The white lotus is a shallow-water, night-blooming plant with a creeping rootstock (rhizome) that sends up long-stalked, nearly circular, dark green leathery leaves, which float on the surface. The flowers, up to 25 cm (10 in) across, remain open until midday. The blue lotus is a smaller, less showy day-blooming plant.
The Lotus flower has for thousands of years symbolized spiritual enlightenment. Indeed, this flower essence’s purpose is to accelerate spiritual evolvement and enhance healing on every level within the system.
The blue lotus was native to the Nile and used to be abundant. Its narrow, pointed petals and round, spotted leaves appear as the more common lotus in every conceivable opportunity for Egyptian artistic imagery. Often the leaf spots are not shown, or even the leaf.
The white lotus’ rounded petals appear with round, scalloped edge leaves. The red lotus was introduced to Egypt from Persia in later dynasties.
Traditional or Historical Uses:Provides a relaxing, euphoric sensation. May help relieve muscle spasms. For some, it may act as an aphrodisiac. Egyptian Blue Lotus is a sedative, antispasmodic, and ethnogen.
COMMON NAMES: Blue Lotus, Egyptian Lotus, Blue Water Lily, Sacred Narcotic Lily of the Nile It is Nymphaea caerulea (blue lotus) which was used in ancient Egypt as a key to good health, and rebirth.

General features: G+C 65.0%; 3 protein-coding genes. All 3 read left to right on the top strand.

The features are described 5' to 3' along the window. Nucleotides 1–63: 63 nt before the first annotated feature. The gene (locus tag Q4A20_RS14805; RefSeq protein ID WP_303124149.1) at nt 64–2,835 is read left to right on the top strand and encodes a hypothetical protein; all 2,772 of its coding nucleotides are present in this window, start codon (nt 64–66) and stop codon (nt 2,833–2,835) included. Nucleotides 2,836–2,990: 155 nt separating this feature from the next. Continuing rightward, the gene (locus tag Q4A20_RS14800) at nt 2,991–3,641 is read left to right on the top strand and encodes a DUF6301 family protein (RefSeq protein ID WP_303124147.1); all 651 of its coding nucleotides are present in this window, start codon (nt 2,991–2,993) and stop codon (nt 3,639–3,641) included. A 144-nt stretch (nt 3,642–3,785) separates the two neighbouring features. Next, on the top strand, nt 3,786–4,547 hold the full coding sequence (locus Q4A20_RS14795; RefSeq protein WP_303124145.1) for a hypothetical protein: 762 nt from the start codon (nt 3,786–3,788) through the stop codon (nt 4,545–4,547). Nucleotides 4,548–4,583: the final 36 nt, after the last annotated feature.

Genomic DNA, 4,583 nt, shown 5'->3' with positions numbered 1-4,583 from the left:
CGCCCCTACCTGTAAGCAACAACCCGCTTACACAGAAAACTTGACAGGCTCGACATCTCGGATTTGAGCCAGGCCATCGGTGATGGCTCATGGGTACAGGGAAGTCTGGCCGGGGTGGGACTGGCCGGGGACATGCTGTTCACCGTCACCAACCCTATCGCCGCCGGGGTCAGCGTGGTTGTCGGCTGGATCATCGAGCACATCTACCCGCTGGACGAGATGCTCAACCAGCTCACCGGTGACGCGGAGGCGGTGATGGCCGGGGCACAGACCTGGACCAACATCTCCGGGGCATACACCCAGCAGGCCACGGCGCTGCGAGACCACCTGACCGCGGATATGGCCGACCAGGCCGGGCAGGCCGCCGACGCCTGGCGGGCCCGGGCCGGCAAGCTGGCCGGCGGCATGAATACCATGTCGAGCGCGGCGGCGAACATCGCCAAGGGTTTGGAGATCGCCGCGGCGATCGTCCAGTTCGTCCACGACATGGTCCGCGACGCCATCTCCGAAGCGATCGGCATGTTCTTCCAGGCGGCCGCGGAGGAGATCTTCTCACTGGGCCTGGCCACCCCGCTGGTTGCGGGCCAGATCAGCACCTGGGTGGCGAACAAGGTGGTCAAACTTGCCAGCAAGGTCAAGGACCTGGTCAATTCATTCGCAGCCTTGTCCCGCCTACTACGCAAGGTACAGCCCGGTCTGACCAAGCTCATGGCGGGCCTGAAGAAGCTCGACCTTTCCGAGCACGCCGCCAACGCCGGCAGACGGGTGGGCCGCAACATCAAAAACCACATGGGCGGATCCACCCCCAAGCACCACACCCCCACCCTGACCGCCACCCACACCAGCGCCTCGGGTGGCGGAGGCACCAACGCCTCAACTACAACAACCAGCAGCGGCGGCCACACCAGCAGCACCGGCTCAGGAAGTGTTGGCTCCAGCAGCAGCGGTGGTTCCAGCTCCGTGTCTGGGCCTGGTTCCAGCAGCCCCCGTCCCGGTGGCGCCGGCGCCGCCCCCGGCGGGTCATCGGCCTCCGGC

CULTIVATION: Nymphaea caerulea flowers in the spring should be planted in sunny positions in medium or clay loam.
HABITAT: Grows along lakes and rivers in wet soil.
INFORMATION:Represented in ancient Egyptian art. The blue lotus was found scattered over Tutankhamen’s body when the Pharaoh’s tomb was opened in 1922. Many historians thought it was a purely symbolic flower, but there may be some reason to believe that ancient Egyptians used it to induce an ecstatic state, stimulation, as well as being widely used as a general remedy against illness, and to this day is used as a tonic for good health, consumed as an extract,.
God of the primeval lotus blossom, who is represented by the blue lotus. His name had the notion of ‘perfection’. Nefertem was usually depicted as a man with a lotus-flower headdress, sometimes with the addition of two plumes and two necklace counterpoises, which are symbols of fertility through their connection with Het-Hert (Hathor). Since the sun was believed to have arisen from a lotus, Nefertem was linked with the sun-god, as described in the Pyramid Texts utterance 266 as ‘the lotus blossom which is before the nose of Re’, probably an allusion to the use of this scented flower by guests at banquets and making Nefertum the god of fragrance.